As Director of Sales, Marketing and Revenue Management, Danny Bryer from Protea Hotels continuously strives to reinvent the hotel brand’s fundamental essence, meeting the needs of its guests. Here. he discusses bringing more South Africans into the hospitality industry, how the Protea brand engages with the local market, and a trend prediction for the local market.

Explain who you are to the industry in a couple of sentences

My role has been to continuously reinvent Protea’s fundamental brand essence to meet the ever-changing needs of its Guests: strategic development, essentially.

How is the South African hospitality industry different from those in different countries that you’ve worked in? 

While I travel for business purposes frequently, I am based in South Africa. Nonetheless, since we’re a global company that is currently rolling out a pipeline of another 60 hotels across Africa, it’s essential that I stay abreast of current affairs as well as trends that differ from destination to destination during this restructuring of, and building within, Africa. Connectivity is on the rise across the continent, faster than any other on the planet, and that helps to reduce the distance in the global village, so we can access information more easily, network and hold meetings. South Africa has its own special character, which differs from city to city where we have properties – but there’s always something of interest for visitors, no matter where you go.

What are some of the overall issues that you’ve seen affect the hospitality industry in SA?

The economy isn’t static, so we have to learn to adapt according to changes in the market. From an international visitor’s perspective, the exchange rate is in their favour, but it can pose a challenge to local operators. Developing our marketing strategies to be resilient in the face of the oil price, visa issues and, of late, water shortages is an ongoing challenge.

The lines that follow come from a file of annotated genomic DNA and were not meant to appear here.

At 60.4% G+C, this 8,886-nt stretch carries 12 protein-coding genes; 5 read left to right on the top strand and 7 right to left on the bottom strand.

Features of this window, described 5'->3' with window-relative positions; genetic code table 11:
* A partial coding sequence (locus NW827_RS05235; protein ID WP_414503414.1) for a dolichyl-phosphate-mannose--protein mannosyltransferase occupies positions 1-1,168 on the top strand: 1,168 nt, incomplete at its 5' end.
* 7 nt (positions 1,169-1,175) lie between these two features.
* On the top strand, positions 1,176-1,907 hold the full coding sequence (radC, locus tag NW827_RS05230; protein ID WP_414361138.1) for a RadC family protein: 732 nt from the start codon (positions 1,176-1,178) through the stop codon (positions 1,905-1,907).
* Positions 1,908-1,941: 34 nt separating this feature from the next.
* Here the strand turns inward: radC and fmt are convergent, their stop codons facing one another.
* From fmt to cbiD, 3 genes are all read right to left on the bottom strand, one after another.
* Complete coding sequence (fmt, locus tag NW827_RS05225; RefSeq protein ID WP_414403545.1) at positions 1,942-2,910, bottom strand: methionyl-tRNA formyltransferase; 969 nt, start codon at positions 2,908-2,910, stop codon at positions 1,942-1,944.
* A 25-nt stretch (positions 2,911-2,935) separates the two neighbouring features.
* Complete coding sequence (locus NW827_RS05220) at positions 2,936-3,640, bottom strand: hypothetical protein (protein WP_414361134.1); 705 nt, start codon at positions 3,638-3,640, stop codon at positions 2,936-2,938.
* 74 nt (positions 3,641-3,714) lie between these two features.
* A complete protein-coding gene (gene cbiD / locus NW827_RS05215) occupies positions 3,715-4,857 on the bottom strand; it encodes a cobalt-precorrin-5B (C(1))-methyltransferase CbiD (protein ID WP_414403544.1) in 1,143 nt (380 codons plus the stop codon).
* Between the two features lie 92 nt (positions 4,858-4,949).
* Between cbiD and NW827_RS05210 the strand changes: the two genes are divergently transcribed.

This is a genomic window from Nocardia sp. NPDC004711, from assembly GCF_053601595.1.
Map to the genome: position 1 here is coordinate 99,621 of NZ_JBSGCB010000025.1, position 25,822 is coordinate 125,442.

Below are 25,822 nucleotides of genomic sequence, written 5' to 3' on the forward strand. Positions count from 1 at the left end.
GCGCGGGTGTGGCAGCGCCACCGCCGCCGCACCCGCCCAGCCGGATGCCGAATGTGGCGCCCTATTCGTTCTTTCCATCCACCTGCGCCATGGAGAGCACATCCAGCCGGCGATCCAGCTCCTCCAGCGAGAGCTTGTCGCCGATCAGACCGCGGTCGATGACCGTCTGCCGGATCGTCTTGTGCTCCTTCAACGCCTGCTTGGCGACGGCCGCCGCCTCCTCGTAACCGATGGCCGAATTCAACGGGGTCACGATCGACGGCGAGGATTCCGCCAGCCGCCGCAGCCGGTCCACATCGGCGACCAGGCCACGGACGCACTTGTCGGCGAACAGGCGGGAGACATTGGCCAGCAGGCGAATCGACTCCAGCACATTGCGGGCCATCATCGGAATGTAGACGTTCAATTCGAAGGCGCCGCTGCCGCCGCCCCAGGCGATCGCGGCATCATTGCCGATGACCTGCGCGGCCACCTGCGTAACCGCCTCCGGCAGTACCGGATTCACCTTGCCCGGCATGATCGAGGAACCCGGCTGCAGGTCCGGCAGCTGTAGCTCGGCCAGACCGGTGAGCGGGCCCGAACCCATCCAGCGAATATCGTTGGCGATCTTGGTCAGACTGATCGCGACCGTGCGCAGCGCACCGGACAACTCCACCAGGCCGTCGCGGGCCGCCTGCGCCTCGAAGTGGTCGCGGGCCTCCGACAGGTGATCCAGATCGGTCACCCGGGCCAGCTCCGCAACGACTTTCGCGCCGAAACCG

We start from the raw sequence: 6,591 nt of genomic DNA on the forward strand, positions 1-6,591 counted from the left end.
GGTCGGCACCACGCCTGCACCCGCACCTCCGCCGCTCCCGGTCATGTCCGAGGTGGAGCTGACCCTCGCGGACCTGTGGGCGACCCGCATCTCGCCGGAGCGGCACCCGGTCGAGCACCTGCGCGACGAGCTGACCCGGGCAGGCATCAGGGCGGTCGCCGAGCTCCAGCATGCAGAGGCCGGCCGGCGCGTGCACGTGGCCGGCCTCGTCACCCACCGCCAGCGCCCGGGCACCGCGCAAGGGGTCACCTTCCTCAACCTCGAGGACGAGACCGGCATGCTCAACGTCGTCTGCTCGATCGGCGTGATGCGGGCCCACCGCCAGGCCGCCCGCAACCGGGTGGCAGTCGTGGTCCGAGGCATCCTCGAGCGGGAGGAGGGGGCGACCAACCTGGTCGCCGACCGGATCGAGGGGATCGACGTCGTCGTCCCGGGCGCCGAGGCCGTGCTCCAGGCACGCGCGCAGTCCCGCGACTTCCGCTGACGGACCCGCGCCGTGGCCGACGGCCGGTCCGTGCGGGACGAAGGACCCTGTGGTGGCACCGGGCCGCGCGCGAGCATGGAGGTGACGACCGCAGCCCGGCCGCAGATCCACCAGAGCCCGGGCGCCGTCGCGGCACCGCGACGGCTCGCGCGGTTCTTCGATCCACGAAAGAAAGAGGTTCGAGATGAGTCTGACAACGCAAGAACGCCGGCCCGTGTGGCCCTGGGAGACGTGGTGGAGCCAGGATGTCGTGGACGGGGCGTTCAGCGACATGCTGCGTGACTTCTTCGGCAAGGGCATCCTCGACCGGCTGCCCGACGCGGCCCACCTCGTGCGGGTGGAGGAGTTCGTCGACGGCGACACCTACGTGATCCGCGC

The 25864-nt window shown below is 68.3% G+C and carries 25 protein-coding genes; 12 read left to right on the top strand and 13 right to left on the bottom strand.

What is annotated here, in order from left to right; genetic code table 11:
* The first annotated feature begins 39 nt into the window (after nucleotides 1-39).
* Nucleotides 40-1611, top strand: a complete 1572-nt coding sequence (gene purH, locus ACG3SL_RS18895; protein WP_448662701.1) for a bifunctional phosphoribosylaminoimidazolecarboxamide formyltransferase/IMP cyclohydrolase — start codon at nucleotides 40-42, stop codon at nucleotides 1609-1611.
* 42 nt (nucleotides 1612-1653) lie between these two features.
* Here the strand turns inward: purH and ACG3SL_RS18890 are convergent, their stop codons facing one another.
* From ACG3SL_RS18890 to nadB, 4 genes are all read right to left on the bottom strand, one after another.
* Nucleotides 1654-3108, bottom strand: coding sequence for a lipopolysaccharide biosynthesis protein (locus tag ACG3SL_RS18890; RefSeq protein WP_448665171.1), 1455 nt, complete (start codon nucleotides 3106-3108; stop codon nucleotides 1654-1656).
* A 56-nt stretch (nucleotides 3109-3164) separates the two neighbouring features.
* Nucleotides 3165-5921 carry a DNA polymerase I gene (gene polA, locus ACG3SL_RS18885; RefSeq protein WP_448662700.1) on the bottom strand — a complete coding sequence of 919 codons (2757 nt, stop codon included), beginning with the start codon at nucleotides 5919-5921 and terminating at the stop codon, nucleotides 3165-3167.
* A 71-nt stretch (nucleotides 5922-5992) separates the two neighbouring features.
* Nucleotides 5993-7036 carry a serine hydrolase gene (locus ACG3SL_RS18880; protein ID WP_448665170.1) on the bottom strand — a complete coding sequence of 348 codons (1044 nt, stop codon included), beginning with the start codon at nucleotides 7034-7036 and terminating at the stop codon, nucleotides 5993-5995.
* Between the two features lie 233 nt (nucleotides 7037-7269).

What are some of the challenges that Protea Hotels is facing at the moment and how are you addressing these challenges?

A challenge we are undertaking as a company is to bring more South Africans into the hospitality industry. We’re observing closely to see if water shortages in the Cape will influence travel decision making, and, at the same time, rolling out an extensive strategy for conserving water on properties and messaging to guests and associates. This has required a meaningful, visible process.

What are some of Protea Hotels’ focuses at the moment and going into the new year?

Counteracting seasonality is core to developing tourism, so this means finding innovative means of attracting business and leisure travellers all year round. We’re also messaging that hotels aren’t just for stayovers, they can be neighbourhood social hubs that welcome locals for entertainment purposes.

How do you see Protea Hotels fitting into the South African hospitality industry?

Our brand is a household name, so it’s essential that we maintain our standards and meet guest expectations. As preferences evolve – let’s say with a shift to digital and all that entails, developing mobile apps and enhanced booking and stay experiences – we need to adapt accordingly to stay ahead of our competitors.